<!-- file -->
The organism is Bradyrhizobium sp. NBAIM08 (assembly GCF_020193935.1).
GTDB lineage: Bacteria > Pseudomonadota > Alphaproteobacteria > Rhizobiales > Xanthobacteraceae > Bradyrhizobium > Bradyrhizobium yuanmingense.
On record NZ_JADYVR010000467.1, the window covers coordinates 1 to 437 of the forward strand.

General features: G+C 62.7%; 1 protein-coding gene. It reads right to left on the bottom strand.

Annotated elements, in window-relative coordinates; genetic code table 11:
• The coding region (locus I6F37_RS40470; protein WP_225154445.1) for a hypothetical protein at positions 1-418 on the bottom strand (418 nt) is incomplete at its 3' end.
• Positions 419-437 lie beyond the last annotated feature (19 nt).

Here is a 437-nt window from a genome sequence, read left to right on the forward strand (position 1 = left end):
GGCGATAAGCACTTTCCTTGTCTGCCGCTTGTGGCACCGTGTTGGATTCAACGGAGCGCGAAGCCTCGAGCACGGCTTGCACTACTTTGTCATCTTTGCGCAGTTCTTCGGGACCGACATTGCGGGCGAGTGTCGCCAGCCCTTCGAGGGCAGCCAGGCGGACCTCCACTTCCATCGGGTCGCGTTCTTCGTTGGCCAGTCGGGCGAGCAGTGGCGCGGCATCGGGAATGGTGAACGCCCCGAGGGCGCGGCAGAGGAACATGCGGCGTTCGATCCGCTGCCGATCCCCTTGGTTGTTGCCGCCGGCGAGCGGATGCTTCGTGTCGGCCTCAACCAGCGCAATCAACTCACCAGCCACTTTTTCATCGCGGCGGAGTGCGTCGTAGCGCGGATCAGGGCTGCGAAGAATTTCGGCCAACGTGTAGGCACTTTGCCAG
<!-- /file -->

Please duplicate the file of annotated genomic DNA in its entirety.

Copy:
The organism is Bradyrhizobium sp. NBAIM08 (assembly GCF_020193935.1).
GTDB lineage: Bacteria > Pseudomonadota > Alphaproteobacteria > Rhizobiales > Xanthobacteraceae > Bradyrhizobium > Bradyrhizobium yuanmingense.
On record NZ_JADYVR010000467.1, the window covers coordinates 1 to 437 of the forward strand.

General features: G+C 62.7%; 1 protein-coding gene. It reads right to left on the bottom strand.

Annotated elements, in window-relative coordinates; genetic code table 11:
• The coding region (locus I6F37_RS40470; protein WP_225154445.1) for a hypothetical protein at positions 1-418 on the bottom strand (418 nt) is incomplete at its 3' end.
• Positions 419-437 lie beyond the last annotated feature (19 nt).

Here is a 437-nt window from a genome sequence, read left to right on the forward strand (position 1 = left end):
GGCGATAAGCACTTTCCTTGTCTGCCGCTTGTGGCACCGTGTTGGATTCAACGGAGCGCGAAGCCTCGAGCACGGCTTGCACTACTTTGTCATCTTTGCGCAGTTCTTCGGGACCGACATTGCGGGCGAGTGTCGCCAGCCCTTCGAGGGCAGCCAGGCGGACCTCCACTTCCATCGGGTCGCGTTCTTCGTTGGCCAGTCGGGCGAGCAGTGGCGCGGCATCGGGAATGGTGAACGCCCCGAGGGCGCGGCAGAGGAACATGCGGCGTTCGATCCGCTGCCGATCCCCTTGGTTGTTGCCGCCGGCGAGCGGATGCTTCGTGTCGGCCTCAACCAGCGCAATCAACTCACCAGCCACTTTTTCATCGCGGCGGAGTGCGTCGTAGCGCGGATCAGGGCTGCGAAGAATTTCGGCCAACGTGTAGGCACTTTGCCAG